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The global automotive industry has been in a phase of fundamental change for several years: Sales channels are changing, digitalisation is leading to new products and processes, and climate-friendly powertrains are making inroads. In recent months, further challenges have been added: disrupted supply chains, high energy prices, galloping inflation and rising interest rates.

This is also reflected in our 23rd KPMG Global Automotive Executive Survey, for which we interviewed more than 900 board members and managing directors of major companies in the industry worldwide. 76 percent of respondents believe that the economic environment will adversely affect their business in 2023.

The European version of the survey is now available. In it, we shed light on how the executives from Europe view the industry. Continental carmakers are placing a strong emphasis on producing more electric vehicles and expanding the charging infrastructure accordingly..

Our survey shows that a large proportion of European carmakers are very confident that e-cars will be bought by consumers even without government subsidies. Confidence on this point has increased significantly. A year ago, 65 percent of the respondents believed that e-cars would find their sales market even without subsidies. This year, it is already 77 percent.

Charging infrastructure causes concern

While there is great faith in electric mobility in the industry, European carmakers are particularly concerned about the charging infrastructure on the continent. The state of the publicly accessible charging stations is considered inadequate and unevenly distributed, which further increases consumers' range anxiety.

65 per cent of European executives believe that e-car users expect charging times of less than 30 minutes when travelling. Yet, by 2021, the publicly accessible fast-charging infrastructure in Europe has barely grown. The industry is not united on who will own and operate these public charging stations. Those we interviewed therefore believe that energy providers and car manufacturers could battle it out for dominance here.

New market players gain influence

The profound change in the car industry is also leading to new entrants expanding market share. Nine out of ten industry representatives expect start-ups to have a strong influence on the car industry. In addition, many of the respondents are convinced that the technology group Apple will play a significant role in the field of electric vehicles by 2030.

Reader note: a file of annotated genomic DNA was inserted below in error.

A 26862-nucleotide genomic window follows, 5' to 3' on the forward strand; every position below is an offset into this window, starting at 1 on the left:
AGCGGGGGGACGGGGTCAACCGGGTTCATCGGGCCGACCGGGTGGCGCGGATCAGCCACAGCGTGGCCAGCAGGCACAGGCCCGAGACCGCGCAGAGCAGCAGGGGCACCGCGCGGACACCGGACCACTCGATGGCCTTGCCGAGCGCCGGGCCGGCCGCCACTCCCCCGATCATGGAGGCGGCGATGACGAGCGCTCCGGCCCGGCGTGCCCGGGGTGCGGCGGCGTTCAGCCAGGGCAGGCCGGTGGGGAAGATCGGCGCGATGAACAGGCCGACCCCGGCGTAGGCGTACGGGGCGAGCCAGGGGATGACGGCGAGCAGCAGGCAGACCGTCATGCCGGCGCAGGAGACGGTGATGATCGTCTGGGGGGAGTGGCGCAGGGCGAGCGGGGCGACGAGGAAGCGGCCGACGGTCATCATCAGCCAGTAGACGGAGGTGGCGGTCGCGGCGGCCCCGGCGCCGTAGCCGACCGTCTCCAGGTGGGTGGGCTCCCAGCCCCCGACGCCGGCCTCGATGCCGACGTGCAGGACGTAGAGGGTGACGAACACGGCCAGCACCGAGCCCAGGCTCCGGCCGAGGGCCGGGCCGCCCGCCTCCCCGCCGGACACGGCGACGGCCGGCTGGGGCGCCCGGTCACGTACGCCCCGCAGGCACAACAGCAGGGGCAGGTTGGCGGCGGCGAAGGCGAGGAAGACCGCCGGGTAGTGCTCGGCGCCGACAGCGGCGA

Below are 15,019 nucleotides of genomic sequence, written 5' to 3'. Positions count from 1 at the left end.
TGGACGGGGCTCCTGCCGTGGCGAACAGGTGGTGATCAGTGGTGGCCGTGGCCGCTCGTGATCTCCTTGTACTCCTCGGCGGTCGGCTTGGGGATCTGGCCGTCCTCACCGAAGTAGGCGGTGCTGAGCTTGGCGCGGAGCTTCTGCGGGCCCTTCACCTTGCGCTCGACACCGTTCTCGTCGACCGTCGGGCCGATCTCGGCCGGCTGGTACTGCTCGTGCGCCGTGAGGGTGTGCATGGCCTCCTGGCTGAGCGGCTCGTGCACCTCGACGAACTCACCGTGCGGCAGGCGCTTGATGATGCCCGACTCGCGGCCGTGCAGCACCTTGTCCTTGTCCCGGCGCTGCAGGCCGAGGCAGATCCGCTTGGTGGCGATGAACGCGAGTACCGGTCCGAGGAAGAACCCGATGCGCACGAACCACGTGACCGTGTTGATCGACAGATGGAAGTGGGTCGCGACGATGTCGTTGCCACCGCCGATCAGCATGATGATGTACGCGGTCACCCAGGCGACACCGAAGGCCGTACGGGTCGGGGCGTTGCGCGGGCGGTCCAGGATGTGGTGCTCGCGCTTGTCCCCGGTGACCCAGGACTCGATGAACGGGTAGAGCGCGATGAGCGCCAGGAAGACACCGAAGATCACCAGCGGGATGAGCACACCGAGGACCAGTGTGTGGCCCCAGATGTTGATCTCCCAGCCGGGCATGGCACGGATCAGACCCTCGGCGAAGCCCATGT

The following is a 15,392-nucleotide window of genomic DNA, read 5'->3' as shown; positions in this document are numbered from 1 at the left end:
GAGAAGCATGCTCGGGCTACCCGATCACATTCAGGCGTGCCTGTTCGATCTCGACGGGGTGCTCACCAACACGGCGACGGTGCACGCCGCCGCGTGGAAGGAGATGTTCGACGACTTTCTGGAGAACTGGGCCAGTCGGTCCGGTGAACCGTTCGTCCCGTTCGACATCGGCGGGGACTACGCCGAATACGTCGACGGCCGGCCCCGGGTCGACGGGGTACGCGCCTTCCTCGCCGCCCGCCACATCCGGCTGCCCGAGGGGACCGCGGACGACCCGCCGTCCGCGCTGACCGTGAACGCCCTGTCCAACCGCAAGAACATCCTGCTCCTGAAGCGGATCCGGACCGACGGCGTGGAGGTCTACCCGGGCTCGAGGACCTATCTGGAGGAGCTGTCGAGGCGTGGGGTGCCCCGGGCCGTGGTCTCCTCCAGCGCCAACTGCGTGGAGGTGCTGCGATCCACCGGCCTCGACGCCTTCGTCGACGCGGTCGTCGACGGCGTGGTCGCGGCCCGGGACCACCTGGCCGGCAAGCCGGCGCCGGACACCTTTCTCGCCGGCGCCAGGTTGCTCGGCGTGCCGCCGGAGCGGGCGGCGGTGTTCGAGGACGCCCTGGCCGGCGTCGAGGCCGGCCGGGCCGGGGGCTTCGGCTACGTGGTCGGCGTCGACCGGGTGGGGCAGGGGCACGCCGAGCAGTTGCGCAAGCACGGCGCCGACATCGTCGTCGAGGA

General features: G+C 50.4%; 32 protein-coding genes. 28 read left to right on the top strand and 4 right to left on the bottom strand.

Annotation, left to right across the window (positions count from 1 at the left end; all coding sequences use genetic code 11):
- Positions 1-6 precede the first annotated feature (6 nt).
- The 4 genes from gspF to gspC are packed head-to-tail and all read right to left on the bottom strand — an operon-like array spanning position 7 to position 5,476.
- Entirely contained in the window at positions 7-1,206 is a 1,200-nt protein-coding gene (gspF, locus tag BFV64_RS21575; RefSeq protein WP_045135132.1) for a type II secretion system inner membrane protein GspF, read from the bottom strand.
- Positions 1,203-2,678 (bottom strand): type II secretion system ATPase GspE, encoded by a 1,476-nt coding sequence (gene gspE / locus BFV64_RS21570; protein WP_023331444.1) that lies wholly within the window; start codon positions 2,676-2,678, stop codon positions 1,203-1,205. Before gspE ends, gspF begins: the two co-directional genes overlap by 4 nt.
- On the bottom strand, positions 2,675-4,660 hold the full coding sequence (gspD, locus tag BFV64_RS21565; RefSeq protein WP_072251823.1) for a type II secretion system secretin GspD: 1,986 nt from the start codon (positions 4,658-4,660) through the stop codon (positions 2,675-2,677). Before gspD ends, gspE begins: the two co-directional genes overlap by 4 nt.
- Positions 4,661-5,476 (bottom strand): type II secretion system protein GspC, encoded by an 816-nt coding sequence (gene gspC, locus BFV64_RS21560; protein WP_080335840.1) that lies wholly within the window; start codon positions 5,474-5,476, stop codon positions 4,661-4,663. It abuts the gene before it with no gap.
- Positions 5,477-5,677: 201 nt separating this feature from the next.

Digitalisation will also fundamentally change the relationship between car manufacturers and their customers and suppliers. Two thirds of the experts from Europe assume that by 2030 most car purchases will be made online.

Growth market insurance and subscriptions with potential

According to the experts, the insurance market has great growth potential. 90 per cent of the respondents believe that manufacturers will be successful in this market, either through a partnership with an insurer or by selling driver or vehicle data to an insurance company.

Subscription models for software services or other after-sales offers are seen as a possible additional source of revenue: 49% are very confident that customers will be willing to pay monthly subscription fees for these services. Globally, such models are viewed somewhat more optimistically, with 62 per cent believing that they can be a new source of revenue.

The KPMG Global Automotive Executive Survey 2022 is the 23rd edition of our annual survey. A total of 915 top executives from the automotive industry and related sectors were surveyed in October 2022. In the European edition of the English-language study, you can read how the industry assesses the future of alternative drive systems and which new technologies, market participants and customer needs the companies are preparing for.